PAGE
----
I-Beam Too Short

What is that saying again measure twice, cut once

Lol I like how the bottom says “top”

This builder must works upside down…

My guess is it was marked for the bolts alignment.

Why is there a 2x8 running on top of the I beam ?

The 2x8 on top is called a nailer plate. Very common here in new construction.

Yes, standard around here too, and the plate usually gets through bolted with 3/8" bolts 24" staggered on the beam. :slight_smile:

Why is the nailer plate actually needed when they could have simply made the I beam sit taller?
The wood can have issues but the steel will not and the function is to hold up those floor joists.

Is it because they want to be able to cut the nailer plate to create more height for ducts,etc than the joists alone would give them between the sub floor and I beam ?
I hope it is not there to hold the two I beam sections in place…:slight_smile:

Since the Engineered Joist from two different bays meet on the beam, a bolted beam sill allows the nailing of the joist and helps to keep the beam plumb while framing, and yes Bob it allows for a route access for plumbing pipes, electrical and etc…
The beam actually helps to eliminate some of the lally columns, since it can span further.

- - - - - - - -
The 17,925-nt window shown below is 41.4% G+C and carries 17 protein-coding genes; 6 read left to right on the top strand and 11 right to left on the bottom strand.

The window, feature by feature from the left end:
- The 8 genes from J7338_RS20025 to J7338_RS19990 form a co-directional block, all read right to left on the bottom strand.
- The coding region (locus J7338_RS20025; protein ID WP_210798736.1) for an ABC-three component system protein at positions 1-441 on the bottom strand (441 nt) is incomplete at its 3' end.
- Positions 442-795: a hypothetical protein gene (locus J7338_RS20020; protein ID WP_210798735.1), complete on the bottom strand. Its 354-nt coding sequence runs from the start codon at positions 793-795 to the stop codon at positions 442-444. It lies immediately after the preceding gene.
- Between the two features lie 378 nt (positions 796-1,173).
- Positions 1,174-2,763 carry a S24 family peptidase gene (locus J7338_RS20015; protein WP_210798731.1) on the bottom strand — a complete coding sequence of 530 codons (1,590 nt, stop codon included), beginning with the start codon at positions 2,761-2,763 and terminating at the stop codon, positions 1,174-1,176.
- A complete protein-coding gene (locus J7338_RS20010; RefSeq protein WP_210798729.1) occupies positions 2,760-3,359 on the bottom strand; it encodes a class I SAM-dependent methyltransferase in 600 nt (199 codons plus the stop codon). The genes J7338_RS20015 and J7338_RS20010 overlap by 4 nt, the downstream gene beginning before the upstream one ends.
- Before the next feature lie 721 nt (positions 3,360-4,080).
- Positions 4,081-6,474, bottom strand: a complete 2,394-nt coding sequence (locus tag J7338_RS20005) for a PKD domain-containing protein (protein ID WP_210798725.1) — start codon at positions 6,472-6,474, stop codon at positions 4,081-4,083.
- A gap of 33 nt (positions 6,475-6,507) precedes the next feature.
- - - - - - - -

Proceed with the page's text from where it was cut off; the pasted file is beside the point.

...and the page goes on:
Having messed up on the beam length, created an additional column that now sits on the floor most likely. :slight_smile:

OK thanks Marcel.
Always good to have a more in depth understanding.

:)The only sacrafice is the headroom where the beam is.

The beam being too short is nothing more than shoddy poor workmanship.

Yeah ,see what you mean.
1 1/2 " could mean 7 foot or 6’8" ceiling height.

Same here, see it all the time.

I see your point but when the tin bashers come in they will be lower then the beam anyway. Add in the material to frame it and you will be lucky to get 6’8". I have cut hundreds of doors down to fit under these.

Assuming the footer to support the two columns is present or wide enough, i dont think the fact the beams are not connected will make much of a difference . Of course we can/ should call out that it apparently does not meet the intended design.

What I see all the time is more like this or all wood beams with no nailing plate on those either of course.
New construction I see is almost always 100% dry walled and I never do draw inspection.

Need to dig and see if I can even find a nailing plate shot but good to know .
Not much different from a sill plate in one sense.




Good reference

Just a few methods I used in the past. Sometimes I can’t find them. ;):slight_smile:

Measure once… cut… ooops… where is the i-beam stretcher?

Too funny!

Charlotte Home Inspector